Hawai’i’s Environmental Court Second in the CountryJune 29, 2015, 1:09 PM HST (Updated June 29, 2015, 1:09 PM)
The state of Hawai’i is taking a stand for the environment as plans for the implementation of a statewide Environmental Court will go into effect July 1. Civil and criminal cases that affect the environment fall under the jurisdiction of the new court, launched by the Hawai’i State Judiciary.
Former Governor Neil Abercrombie signed Act 218 into law during the 2014 Legislative session, giving Hawai’i the second of only two Environmental Courts in the entire country.
“The goal of the Environmental Court is to ensure the fair, consistent, and effective resolution of cases involving the environment,” Supreme Court Chief Justice Mark Recktenwald said.
A large boost in the amount of environmental courts has been seen around the world in recent years, with nearly 350 environmental courts operated in 41 countries around the world. Only two of those are in the United States. Vermont’s State Legislature implemented the first environmental court in 1990, and now Hawai’i will implement its new court in a matter of days.
“With the Environmental Court, Hawai’i will be better positioned to safeguard one of the most treasured environments in the world,” said Associate Justice Michael Wilson. “By organizing the technical and legal environmental issues under the Environmental Court, the State Legislature’s intention of promoting and protecting Hawai’i’s natural environment will be realized through informed, efficient and consistent application of Hawaii’s environmental laws.”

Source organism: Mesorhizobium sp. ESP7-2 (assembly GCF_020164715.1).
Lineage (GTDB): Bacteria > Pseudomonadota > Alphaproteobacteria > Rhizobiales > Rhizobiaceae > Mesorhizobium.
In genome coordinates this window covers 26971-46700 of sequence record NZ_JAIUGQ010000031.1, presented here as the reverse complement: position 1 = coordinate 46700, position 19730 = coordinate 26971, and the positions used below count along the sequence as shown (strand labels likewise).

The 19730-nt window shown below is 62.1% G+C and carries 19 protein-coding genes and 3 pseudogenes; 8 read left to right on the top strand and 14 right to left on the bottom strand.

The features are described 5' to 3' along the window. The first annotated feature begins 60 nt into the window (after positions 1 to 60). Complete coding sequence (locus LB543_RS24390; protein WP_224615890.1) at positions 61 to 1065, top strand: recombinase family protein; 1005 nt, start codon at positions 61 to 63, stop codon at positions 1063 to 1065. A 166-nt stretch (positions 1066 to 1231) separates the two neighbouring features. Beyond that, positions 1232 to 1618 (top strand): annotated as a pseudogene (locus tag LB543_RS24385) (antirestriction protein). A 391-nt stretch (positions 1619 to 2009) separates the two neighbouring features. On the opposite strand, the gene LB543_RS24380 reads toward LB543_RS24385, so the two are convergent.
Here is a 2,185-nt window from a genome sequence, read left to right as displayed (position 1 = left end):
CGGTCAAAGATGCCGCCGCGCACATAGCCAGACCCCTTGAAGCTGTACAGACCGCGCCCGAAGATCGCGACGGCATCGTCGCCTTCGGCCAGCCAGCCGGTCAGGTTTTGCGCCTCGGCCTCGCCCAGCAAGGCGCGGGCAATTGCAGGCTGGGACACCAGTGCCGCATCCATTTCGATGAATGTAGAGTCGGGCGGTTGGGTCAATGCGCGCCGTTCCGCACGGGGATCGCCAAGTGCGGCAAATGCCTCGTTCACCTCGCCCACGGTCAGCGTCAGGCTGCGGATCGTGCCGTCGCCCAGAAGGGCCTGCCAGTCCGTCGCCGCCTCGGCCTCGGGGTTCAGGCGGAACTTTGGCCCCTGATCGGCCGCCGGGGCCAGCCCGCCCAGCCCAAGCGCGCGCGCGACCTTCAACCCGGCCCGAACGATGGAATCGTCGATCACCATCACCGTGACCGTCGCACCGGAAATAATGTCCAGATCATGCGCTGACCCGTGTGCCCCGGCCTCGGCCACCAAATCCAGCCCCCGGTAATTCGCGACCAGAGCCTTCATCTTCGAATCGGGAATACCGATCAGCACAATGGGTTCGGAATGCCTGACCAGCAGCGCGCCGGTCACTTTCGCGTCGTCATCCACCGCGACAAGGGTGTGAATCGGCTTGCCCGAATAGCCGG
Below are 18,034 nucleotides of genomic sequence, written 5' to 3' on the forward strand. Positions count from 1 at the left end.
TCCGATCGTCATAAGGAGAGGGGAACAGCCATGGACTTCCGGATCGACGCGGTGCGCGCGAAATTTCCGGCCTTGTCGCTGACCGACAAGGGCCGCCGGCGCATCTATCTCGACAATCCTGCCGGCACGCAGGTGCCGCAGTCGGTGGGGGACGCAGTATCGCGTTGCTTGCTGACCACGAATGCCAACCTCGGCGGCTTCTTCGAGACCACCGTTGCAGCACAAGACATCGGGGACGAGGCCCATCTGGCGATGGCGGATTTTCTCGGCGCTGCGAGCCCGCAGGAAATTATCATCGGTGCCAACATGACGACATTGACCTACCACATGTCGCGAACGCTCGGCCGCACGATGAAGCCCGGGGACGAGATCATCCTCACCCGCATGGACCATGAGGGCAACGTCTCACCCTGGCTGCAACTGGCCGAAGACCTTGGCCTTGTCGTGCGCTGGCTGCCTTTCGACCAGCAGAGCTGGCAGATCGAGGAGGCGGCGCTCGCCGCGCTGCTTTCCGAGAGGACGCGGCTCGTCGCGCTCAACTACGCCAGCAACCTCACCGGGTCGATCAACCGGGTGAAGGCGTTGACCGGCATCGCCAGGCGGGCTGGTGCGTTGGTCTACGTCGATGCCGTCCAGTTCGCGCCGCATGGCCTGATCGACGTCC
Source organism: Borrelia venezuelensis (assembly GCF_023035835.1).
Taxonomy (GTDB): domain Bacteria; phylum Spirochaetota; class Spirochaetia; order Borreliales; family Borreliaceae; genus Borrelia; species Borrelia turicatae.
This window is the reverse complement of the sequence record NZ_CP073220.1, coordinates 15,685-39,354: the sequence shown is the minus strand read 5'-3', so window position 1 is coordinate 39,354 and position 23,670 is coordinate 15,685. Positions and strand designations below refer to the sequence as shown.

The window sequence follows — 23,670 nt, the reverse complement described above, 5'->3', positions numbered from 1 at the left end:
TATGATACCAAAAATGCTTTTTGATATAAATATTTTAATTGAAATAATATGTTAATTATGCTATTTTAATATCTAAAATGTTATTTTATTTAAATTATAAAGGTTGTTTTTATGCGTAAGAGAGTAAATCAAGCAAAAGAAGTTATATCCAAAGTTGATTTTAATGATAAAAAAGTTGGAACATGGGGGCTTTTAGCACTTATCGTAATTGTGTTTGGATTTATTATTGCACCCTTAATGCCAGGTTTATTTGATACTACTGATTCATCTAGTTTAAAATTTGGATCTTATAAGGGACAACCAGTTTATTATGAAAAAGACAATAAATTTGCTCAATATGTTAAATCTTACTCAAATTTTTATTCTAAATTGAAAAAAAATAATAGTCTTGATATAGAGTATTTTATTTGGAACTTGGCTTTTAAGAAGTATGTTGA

Justice Wilson will serve as the Chair of the Environmental Court Working Group. The assembly of court personnel from across the state will work to manage the implementation of the new specialty court. Efforts from the group are already well underway as the first task, clarifying plans for implementation to the 2015 Legislature, has been completed.
The working group has focused on assigning environmental court judges to district and circuit courts, amended the rules, updated case management systems, and adjusted schedules in preparation for the July 1 launch.